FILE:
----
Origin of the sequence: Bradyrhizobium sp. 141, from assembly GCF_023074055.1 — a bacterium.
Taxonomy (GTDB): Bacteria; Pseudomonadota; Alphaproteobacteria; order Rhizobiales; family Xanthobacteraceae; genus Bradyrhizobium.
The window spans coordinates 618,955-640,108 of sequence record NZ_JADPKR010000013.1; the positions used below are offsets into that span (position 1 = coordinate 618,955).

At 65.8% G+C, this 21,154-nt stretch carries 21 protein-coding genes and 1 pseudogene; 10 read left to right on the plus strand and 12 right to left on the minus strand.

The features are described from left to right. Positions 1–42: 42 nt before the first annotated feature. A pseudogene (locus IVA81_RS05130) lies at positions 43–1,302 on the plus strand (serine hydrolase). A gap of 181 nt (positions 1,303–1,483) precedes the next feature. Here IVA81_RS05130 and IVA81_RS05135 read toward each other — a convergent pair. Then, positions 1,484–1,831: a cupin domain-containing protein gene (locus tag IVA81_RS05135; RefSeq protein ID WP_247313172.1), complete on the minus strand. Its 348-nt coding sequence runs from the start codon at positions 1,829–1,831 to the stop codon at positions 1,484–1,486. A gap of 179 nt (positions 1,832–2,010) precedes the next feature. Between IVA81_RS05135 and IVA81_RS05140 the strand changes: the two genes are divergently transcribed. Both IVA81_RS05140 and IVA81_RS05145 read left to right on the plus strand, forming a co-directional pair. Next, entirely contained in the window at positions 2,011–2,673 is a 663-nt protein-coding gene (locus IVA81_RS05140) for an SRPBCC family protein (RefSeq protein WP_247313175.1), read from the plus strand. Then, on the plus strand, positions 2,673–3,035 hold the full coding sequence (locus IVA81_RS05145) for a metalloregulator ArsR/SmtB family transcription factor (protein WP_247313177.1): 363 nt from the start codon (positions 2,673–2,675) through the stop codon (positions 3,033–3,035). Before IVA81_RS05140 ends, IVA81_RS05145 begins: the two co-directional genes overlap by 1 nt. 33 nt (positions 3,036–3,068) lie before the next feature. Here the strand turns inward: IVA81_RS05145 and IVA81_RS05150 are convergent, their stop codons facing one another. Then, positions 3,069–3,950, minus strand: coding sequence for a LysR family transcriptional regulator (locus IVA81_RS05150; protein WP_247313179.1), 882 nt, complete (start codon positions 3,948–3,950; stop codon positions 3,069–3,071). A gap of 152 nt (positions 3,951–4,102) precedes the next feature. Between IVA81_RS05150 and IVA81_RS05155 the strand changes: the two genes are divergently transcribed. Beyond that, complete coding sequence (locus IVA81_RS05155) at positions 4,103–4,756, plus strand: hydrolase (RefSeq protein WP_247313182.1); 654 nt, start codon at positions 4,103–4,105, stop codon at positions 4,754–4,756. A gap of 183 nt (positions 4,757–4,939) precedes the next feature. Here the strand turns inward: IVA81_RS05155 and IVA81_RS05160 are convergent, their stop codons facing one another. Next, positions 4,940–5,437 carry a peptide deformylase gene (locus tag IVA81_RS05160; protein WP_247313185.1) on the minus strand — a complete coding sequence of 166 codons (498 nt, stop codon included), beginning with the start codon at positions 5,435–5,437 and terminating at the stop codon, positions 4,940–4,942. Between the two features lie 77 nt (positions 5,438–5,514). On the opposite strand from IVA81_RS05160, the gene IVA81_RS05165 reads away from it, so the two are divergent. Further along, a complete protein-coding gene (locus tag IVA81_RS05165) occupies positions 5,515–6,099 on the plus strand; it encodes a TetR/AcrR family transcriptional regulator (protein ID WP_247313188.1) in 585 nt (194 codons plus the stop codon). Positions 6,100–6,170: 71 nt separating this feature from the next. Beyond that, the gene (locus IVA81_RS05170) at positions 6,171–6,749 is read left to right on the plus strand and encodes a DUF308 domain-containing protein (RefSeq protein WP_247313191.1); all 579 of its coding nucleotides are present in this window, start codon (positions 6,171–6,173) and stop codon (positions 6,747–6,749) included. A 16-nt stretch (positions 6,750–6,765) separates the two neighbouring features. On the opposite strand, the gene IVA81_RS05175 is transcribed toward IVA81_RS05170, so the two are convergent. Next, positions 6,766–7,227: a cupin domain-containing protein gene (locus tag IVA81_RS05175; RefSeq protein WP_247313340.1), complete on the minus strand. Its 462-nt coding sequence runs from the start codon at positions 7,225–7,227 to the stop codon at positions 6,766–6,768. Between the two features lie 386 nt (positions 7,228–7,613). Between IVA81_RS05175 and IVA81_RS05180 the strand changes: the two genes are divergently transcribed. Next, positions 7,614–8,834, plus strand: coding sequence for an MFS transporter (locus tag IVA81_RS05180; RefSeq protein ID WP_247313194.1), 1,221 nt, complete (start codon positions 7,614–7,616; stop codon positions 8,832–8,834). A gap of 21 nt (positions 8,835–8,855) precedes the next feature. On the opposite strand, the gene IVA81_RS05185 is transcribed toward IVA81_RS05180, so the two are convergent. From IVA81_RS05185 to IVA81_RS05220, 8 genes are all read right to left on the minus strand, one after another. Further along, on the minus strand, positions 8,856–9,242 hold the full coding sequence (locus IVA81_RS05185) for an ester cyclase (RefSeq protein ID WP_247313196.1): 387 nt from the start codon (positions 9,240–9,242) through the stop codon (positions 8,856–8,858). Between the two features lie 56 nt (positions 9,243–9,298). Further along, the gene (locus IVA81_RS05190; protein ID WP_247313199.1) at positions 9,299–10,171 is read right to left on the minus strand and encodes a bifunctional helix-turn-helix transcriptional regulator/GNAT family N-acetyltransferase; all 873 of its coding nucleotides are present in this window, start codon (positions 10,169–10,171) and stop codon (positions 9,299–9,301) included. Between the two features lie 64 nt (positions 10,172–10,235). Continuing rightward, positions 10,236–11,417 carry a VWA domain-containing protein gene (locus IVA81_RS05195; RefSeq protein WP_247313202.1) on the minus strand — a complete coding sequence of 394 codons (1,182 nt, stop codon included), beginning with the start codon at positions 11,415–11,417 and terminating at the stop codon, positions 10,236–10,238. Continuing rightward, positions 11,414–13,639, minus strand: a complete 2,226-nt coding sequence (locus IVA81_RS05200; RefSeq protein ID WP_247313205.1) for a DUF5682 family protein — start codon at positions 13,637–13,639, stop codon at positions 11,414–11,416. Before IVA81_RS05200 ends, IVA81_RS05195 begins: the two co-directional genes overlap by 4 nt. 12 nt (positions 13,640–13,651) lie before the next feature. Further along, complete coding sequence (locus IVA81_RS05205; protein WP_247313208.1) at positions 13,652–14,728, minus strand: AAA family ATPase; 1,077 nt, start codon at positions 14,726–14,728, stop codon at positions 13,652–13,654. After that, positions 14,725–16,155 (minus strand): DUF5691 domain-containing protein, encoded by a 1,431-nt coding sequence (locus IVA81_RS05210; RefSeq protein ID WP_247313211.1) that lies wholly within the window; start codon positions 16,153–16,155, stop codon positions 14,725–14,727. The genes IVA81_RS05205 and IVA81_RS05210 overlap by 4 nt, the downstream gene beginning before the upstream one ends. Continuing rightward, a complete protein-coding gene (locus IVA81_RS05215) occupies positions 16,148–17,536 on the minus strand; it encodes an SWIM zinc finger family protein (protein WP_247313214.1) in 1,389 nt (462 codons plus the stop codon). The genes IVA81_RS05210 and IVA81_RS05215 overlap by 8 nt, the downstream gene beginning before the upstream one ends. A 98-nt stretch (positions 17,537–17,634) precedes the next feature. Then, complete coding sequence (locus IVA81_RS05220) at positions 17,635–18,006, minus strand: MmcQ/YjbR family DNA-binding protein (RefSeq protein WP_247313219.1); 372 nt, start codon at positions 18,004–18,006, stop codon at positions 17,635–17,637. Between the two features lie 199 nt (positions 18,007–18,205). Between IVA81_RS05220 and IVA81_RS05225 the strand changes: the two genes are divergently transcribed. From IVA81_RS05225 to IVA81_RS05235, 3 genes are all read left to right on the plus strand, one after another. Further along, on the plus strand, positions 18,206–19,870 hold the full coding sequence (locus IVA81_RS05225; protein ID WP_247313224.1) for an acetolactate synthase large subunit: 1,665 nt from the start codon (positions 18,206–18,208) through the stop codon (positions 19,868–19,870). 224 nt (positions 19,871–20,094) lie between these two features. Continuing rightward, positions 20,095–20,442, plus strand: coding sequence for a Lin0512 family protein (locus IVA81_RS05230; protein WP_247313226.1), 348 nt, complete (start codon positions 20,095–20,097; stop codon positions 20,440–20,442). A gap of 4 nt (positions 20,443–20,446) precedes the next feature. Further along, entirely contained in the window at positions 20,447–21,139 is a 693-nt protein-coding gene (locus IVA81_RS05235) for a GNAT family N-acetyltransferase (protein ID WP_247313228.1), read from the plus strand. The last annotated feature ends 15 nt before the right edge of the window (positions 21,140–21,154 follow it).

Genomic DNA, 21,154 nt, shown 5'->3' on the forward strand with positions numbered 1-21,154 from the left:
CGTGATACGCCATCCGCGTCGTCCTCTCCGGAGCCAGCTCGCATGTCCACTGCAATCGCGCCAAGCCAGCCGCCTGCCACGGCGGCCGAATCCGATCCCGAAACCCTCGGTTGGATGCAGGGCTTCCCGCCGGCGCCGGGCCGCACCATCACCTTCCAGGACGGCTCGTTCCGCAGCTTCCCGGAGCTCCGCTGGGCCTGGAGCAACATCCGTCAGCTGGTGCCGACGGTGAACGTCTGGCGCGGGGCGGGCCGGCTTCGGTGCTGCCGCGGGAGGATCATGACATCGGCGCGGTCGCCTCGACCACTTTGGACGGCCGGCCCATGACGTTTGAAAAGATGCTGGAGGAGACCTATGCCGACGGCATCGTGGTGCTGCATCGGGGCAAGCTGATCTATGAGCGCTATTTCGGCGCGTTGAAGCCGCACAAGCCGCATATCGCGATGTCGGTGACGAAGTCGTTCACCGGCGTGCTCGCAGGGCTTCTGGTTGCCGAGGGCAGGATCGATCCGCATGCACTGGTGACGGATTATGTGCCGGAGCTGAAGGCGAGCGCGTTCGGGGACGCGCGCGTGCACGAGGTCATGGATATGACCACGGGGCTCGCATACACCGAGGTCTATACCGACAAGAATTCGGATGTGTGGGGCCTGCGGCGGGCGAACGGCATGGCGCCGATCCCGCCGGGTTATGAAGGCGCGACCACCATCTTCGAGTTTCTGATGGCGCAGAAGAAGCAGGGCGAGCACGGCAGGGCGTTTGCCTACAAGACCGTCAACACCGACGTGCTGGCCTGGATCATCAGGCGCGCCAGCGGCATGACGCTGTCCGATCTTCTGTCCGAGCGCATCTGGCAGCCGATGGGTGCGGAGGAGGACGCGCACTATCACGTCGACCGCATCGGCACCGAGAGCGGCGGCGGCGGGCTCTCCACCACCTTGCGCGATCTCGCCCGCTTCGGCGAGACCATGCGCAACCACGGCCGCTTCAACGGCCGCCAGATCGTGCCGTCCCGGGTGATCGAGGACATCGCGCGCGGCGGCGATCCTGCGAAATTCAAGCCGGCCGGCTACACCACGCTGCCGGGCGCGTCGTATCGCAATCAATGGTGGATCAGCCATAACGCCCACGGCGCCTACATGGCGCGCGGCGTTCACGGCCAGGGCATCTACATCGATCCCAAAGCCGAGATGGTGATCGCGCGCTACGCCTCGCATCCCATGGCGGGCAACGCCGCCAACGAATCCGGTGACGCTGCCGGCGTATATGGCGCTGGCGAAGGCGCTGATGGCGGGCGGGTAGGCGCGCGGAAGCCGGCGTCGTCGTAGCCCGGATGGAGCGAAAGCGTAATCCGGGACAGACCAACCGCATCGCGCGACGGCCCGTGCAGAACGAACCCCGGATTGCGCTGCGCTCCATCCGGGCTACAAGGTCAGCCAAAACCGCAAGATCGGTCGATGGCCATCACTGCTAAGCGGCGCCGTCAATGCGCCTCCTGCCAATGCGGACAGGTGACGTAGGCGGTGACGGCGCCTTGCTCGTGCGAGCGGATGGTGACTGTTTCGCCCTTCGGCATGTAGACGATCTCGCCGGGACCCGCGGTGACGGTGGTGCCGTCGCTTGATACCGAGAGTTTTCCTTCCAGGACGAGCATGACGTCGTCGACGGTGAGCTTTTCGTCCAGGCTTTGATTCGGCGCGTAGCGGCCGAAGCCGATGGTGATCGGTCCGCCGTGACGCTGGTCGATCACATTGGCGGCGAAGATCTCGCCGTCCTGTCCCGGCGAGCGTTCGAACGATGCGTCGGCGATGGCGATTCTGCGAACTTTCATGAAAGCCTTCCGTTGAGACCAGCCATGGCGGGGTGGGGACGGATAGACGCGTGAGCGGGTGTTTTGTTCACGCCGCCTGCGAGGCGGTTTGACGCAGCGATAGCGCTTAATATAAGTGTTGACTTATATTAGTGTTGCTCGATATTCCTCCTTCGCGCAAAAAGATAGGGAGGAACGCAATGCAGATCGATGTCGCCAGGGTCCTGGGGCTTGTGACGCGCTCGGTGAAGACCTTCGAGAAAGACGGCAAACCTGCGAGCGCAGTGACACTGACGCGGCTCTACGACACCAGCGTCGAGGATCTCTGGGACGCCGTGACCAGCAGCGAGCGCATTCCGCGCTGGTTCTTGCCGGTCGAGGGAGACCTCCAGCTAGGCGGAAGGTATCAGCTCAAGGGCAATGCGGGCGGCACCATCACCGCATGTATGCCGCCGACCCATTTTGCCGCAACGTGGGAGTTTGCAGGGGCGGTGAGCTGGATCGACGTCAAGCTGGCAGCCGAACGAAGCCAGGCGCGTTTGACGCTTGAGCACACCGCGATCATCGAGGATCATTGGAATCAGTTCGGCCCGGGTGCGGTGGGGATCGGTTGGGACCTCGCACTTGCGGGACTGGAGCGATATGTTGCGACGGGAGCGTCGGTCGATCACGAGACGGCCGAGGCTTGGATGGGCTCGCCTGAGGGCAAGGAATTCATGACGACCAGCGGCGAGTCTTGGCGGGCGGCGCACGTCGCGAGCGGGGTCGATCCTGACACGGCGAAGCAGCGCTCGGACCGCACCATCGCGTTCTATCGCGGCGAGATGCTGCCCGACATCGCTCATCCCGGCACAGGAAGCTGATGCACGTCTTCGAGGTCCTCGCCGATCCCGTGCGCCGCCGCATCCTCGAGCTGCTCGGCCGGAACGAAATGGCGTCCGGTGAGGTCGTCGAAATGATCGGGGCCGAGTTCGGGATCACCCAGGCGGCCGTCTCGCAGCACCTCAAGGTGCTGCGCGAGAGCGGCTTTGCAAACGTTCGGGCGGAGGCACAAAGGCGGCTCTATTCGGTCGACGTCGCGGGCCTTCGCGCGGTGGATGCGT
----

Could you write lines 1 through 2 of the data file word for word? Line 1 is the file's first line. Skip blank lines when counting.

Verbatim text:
Origin of the sequence: Bradyrhizobium sp. 141, from assembly GCF_023074055.1 — a bacterium.
Taxonomy (GTDB): Bacteria; Pseudomonadota; Alphaproteobacteria; order Rhizobiales; family Xanthobacteraceae; genus Bradyrhizobium.